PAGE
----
Pink tennis shoe stuck to gum on road

How to Get Unstuck

What does it mean to say that we are in samsara? It basically means we are continuously stuck going around and around in our usual pattern. We get stuck in our habits. And the more we repeat these habits, the stronger that pattern becomes. Whether we’re engaged in good habits or bad habits, the process is the same.

When we keep doing, saying, and thinking the same things day after day, we are continually reinforcing our habitual tendencies. That’s a technique used by someone trying to brainwash you, isn’t it? Repeating, repeating, repeating.

Then what happens? We start to believe it. Someone told me there’s a book by a fascist author who said that if you tell one lie and then another lie to support it, then another lie to support that one, at some point the lie becomes real. People start to believe that lie is real, including you yourself.

That sums up the reality of samsara: we are constantly telling lies to ourselves. We tell ourselves lies, one after another, until at some point we begin to believe in that cycle of lies and it becomes our reality. The sense of continuity of that cycle of lies is what we call samsara.

That’s why Buddha taught about samsara, the relative reality, as being false. We are constantly believing whatever our emotions are telling us. Each time we follow our anger, for example, and act on that emotion, it gets reinforced and becomes stronger. The more often you repeat the habit, the stronger it becomes. And the stronger it becomes, the harder it is to get out of it.

Samsara is a little bit like a mafia organization. Once you get deep inside the mafia it’s very hard to leave. Like you see in the movies, just when you thought you got out, samsara pulls you back in. Like in The Sopranos or the Godfather movies.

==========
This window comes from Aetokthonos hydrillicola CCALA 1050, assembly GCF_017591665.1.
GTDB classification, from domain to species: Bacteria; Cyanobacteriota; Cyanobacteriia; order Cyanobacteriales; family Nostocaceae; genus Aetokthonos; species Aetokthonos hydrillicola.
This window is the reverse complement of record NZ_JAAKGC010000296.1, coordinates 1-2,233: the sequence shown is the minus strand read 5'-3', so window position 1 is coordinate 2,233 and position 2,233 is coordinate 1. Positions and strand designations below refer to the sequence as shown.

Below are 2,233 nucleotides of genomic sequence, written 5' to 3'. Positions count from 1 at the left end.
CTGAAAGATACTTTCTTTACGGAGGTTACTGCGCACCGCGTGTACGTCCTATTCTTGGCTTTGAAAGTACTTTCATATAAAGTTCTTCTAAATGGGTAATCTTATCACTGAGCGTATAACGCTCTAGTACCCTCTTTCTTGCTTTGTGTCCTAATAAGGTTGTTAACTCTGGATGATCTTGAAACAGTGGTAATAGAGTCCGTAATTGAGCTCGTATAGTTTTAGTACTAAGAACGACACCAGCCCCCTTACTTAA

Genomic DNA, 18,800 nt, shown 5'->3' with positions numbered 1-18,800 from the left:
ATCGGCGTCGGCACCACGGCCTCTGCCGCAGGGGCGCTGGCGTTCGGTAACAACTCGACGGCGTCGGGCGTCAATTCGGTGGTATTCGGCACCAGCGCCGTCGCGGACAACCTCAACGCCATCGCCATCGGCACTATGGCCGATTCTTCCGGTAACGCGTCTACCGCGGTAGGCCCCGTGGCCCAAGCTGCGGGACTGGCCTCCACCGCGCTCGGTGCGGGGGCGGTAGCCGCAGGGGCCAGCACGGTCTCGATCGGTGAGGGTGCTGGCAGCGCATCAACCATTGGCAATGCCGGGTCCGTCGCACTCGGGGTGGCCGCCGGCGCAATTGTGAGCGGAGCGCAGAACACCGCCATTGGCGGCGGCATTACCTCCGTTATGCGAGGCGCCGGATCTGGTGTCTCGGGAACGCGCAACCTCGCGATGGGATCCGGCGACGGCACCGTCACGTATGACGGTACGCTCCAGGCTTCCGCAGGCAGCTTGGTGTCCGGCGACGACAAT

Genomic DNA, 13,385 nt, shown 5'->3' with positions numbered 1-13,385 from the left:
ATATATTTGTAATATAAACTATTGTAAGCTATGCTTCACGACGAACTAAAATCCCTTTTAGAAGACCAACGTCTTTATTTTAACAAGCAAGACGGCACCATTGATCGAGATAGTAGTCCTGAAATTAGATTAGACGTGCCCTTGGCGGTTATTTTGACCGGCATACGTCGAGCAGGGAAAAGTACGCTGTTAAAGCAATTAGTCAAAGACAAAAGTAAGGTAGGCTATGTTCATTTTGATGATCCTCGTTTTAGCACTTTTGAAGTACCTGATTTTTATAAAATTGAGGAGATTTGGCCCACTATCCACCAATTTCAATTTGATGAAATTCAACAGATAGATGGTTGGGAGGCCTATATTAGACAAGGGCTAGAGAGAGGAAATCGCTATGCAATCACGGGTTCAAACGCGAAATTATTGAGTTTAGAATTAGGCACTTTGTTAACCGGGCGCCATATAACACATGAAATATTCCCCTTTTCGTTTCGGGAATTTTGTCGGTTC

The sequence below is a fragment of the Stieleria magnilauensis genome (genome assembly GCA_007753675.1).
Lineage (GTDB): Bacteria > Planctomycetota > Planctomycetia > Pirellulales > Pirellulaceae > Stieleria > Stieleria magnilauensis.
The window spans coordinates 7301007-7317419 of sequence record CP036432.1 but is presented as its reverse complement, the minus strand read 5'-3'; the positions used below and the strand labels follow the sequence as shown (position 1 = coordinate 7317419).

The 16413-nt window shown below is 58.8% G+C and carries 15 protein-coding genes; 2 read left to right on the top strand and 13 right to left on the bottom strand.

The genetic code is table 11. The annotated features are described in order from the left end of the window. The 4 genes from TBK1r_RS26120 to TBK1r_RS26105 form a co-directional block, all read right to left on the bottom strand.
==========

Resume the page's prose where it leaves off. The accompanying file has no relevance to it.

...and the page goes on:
Dharma teachings are not the problem

Sometimes we fail on the path and then we blame the dharma: “These dharma teachings just aren’t working!” But it’s not that the dharma is failing you. The Buddha’s wisdom teachings are completely genuine. We only fail when we don’t apply that wisdom and skillfully integrate it into our lives. The teachings of the Buddha are so beautiful and we love them, but often we have a hard time knowing how these teachings need to be applied in every experience we encounter.

For example, we love it when the Buddhist teachings talk about how our thoughts are self-liberated. That’s so great to hear, isn’t it? We love hearing the teachings on the kleshas, how the very power of emotions can actually transform us. Such wonderful teachings. When we hear them, we feel that we really want to do that, don’t we? When we hear the life stories of the great masters –– from Tilopa, Naropa, Marpa, and Milarepa all the way down to my guru, Khenpo Rinpoche –– we’re so inspired. We love these teachings and we really want to do what these great masters did. We want to self-liberate our thoughts, our emotions. It’s so exciting.

We want realization. We want liberation. But how can we do this if we have no thoughts? How can we work with the energy of emotions and realize their great bliss wisdom, if we have no emotions? That’s going to be a big problem.

Fortunately, there’s good news: we have lots of thoughts and so many emotions. We don’t have to remain stuck in our painful habits. We can get unstuck. But to do that, we need to remember to apply these teachings at the very moment when we’re having those thoughts and emotions. Without them, we have a big problem. How will we apply these teachings? If you have emotions coming up and you don’t apply the dharma in that moment when you’re getting upset, then what are the teachings for? Don’t just collect the dharma teachings; apply them at every opportunity.

Recognizing opportunities to get unstuck

Say you want to practice generosity. One of my students in Texas where I have taught every year for 26 years told me that he was very inspired when I talked about how we must practice GoKind, generosity, and help people who are homeless. So one year when it was really cold in Texas, he bought a bunch of jackets from Costco. He went to places where you find homeless people living, under highways, but when he offered the jackets, they didn’t want them!